1) Egypt didn't come under British control until about 1880. In the 1860s it was a self-governing state within the Ottoman Empire. British governments were more interested in India as a captive market for British manufactures than a source of cotton. IIRC, cotton from the southern USA was cheaper than Indian, due to lower shipping costs, & the cotton manufacturers were far more important politically than Indian cotton growers, so no, there was no pressure to keep Southern cotton off the market. Au contraire.

2) A good point. Garnet Wolseleys reforms may have come 20 years earlier.
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#49 Grant Whitley

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Posted 26 April 2005 - 1022 AM

IIRC, cotton from the southern USA was cheaper than Indian, due to lower shipping costs, & the cotton manufacturers were far more important politically than Indian cotton growers, so no, there was no pressure to keep Southern cotton off the market. Au contraire.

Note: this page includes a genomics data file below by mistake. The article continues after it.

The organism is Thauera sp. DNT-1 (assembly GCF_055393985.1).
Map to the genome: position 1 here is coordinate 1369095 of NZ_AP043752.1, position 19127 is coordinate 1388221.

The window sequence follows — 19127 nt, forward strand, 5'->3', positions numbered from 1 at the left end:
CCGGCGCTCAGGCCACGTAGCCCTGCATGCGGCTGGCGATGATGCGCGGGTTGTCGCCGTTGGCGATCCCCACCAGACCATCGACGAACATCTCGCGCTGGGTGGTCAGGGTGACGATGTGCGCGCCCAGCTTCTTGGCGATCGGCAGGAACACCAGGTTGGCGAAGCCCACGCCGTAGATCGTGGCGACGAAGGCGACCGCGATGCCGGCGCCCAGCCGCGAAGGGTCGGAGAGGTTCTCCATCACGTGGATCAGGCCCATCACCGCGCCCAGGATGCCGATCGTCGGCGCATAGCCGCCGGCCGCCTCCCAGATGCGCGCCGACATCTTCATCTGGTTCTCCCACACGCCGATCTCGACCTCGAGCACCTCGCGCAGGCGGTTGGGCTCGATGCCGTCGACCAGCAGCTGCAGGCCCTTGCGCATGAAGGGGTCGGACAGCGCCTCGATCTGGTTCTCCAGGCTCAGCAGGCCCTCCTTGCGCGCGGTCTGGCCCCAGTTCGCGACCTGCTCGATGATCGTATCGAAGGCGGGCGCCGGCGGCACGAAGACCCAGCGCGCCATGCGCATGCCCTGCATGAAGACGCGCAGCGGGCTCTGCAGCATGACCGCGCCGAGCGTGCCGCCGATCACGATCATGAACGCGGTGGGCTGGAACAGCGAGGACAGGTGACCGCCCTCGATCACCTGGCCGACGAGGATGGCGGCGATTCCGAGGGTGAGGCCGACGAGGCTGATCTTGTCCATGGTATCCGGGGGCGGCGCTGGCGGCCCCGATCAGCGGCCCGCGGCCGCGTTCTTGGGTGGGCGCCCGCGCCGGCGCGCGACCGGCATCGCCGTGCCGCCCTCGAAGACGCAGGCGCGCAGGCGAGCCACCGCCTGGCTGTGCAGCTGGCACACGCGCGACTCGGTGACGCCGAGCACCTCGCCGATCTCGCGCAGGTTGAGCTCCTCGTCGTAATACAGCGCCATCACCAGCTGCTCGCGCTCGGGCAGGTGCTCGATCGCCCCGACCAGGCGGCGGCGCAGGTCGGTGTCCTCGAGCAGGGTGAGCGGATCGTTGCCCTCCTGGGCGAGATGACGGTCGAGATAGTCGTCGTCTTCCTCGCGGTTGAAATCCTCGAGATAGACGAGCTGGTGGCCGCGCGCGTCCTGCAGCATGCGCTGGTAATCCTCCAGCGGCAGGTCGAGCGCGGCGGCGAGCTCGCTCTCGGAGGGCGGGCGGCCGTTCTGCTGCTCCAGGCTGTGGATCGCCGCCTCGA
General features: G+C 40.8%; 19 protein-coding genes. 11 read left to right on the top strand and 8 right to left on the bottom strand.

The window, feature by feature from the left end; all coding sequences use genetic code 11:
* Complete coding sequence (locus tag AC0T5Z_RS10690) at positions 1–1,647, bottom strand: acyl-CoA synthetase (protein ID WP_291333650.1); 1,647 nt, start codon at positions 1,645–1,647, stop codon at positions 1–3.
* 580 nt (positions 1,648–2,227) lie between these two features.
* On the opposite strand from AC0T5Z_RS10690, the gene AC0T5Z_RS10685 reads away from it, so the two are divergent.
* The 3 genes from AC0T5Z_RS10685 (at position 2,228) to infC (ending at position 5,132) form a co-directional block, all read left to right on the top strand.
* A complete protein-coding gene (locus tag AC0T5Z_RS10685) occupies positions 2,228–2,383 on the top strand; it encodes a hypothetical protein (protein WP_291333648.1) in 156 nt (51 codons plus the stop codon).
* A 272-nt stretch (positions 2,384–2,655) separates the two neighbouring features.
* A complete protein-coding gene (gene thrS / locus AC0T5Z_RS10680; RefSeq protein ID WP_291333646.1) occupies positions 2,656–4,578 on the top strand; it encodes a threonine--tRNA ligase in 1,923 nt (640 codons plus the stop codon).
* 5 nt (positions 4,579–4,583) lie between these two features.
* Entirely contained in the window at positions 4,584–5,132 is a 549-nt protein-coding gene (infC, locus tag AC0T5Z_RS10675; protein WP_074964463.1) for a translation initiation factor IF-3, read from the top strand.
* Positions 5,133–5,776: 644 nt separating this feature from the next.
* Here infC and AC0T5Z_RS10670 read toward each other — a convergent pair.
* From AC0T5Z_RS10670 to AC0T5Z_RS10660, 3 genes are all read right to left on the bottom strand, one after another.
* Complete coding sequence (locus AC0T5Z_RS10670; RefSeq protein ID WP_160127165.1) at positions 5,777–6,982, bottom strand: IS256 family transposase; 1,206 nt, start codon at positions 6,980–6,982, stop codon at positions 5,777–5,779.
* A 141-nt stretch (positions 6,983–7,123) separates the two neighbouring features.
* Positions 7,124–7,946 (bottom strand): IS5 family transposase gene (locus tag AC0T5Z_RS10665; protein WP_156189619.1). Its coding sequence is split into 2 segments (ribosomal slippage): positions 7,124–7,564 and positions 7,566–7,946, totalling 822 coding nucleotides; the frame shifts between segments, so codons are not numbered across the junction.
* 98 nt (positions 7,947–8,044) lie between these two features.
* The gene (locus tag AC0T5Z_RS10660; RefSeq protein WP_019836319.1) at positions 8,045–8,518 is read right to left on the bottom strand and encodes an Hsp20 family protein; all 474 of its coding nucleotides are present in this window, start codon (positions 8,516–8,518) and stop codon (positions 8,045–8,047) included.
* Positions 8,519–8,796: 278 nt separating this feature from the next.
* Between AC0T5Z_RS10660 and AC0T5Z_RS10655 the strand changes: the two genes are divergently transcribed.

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You're probably right about Southern cotton being cheaper. Currently at least, the varieties of cotton grown in tropical areas are specialty large boll strains used to make specialty goods. A compounding problem was that these varieties could only be grown in very specific climates and were very labor intensive. This is precisely why the South became an important cotton producer; varieties were developed which were specifically designed to thrive in more variable climates.
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#50 JOE BRENNAN

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Posted 26 April 2005 - 1127 AM

Didn't the Union Army employ large numbers of British manufactured Enfield rifled muskets?  Wasn't there extensive trade between the Union and Britain through the war?